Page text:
The Prime Minister has not handled misgivings among the public over Britain's relationship with the European Union in a "sensible way", a Tory peer has said.
Speaking in the wake of Nigel Farage's Ukip party win in the Rochester and Strood by-election, former Conservative Party Chairman Lord Tebbit argued it "never made sense" to "abuse" Ukip supporters.
In 2006 David Cameron described Ukip members as ''fruitcakes, loonies and closet racists, mostly''.
Lord Tebbit said: "I think trying to bring the party together on this issue is a pretty tricky one. I think if I'd been Prime Minister I would have been accused of fuelling the divisions as well from a different angle.
"But I don't think that he has handled the misgivings of a huge number of people outside Westminster, I don't think he's handled their misgivings in a sensible way.
"The last way to persuade people to come back and support you is to abuse them as nutcakes and loonies and all the rest of it. That never made sense to me."
Lord Tebbit said Mr Cameron should have "made plain" much earlier that "there were clear limits to our integration, but of course that was impossible because of being in a coalition".
He also said the Prime Minister "should have understood" the Ukip threat.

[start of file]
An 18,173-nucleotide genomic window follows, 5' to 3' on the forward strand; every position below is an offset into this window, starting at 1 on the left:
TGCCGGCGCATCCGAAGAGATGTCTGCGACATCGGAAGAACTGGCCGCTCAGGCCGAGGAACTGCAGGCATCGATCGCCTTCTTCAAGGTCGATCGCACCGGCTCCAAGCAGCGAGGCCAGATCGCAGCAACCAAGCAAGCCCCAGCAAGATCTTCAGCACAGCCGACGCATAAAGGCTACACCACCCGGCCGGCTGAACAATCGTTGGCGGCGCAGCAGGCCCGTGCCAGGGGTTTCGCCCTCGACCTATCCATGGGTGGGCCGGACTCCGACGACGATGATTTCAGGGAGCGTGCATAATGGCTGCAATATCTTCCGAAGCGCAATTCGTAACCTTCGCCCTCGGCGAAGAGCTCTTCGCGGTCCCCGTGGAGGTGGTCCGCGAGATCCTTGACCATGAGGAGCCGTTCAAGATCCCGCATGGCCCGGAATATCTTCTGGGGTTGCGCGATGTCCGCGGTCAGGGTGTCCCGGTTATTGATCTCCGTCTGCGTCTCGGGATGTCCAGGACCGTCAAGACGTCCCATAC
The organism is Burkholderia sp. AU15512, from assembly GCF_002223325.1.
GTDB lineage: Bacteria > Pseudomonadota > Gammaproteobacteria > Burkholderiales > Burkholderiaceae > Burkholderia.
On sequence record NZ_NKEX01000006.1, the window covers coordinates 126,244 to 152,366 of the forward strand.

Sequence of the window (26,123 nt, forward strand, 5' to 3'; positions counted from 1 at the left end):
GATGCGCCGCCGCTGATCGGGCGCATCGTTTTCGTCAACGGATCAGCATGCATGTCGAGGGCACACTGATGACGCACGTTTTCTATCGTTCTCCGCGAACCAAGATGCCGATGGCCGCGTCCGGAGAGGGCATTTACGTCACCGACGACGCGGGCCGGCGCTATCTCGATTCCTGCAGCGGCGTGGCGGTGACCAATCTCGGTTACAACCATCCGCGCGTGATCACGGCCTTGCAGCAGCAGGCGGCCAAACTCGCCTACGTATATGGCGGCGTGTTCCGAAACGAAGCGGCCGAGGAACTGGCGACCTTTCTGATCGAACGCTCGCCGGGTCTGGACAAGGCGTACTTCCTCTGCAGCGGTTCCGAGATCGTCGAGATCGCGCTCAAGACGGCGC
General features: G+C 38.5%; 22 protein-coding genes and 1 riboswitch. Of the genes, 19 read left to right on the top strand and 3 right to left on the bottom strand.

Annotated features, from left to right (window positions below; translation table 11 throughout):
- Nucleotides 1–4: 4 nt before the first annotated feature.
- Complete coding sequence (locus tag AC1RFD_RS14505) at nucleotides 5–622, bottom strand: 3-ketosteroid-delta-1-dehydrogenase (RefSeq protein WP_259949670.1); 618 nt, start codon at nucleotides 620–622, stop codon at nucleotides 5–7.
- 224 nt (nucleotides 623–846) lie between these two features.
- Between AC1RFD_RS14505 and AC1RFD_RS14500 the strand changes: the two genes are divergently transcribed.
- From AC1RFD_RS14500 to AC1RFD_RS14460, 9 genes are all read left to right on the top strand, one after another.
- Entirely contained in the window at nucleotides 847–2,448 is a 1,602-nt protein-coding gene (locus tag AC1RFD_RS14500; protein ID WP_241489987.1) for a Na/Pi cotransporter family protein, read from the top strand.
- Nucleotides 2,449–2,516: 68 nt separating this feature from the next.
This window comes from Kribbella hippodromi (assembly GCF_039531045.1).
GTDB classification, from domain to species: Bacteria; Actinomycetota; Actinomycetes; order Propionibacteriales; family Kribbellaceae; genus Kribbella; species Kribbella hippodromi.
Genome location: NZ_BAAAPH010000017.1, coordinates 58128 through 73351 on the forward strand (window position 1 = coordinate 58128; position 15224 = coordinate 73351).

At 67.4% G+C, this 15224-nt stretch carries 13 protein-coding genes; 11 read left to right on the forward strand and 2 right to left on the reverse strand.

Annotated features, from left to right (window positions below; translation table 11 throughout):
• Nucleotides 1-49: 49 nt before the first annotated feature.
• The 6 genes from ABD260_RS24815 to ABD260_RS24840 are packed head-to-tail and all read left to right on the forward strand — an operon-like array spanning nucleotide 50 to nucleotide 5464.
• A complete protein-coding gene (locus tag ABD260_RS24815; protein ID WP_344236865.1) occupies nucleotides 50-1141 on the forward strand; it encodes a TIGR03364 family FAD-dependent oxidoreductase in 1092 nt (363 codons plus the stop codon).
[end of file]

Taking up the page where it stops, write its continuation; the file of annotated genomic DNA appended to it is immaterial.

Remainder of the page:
He told BBC One's Sunday Politics: "Would I be attracted by Ukip as a young man? I think I would be attracted to a lot of what they are saying, but I think I would still feel that to deal with those problems it would probably be easier to regain control of the Conservative Party, as Margaret Thatcher regained control from the Wets."
Mr Cameron's position as Conservative Party leader, he added, would be decided by the outcome of next year's general election.
He said: "I don't think his leadership is at risk before the election. I think his leadership will be decided by whether or not he can win the election."
Asked if the Conservative's could win in 2015, Lord Tebbit responded: "Yes, everything is possible, but the odds against it are heavy at the moment. I think it's a very difficult situation. I think the likelihood is that neither of the major parties will have a majority."
On dealing with Ukip's rise, he added: "As party chairman, you can't do more than your Prime Minister allows you, I think it's very difficult for him."
Lord Tebbit's comments came as Ukip's first elected MP and Tory defector Douglas Carswell, said he did not expect any imminent defections.
The Clacton MP told the same programme: "I don't really expect any this side of Christmas. But who knows? I didn't make up my mind for certain until about three weeks before I announced it. So let's wait and see. But what's important is what the voters do and trying to get the voters to make the switch. Frankly, who cares what 650 MPs now do".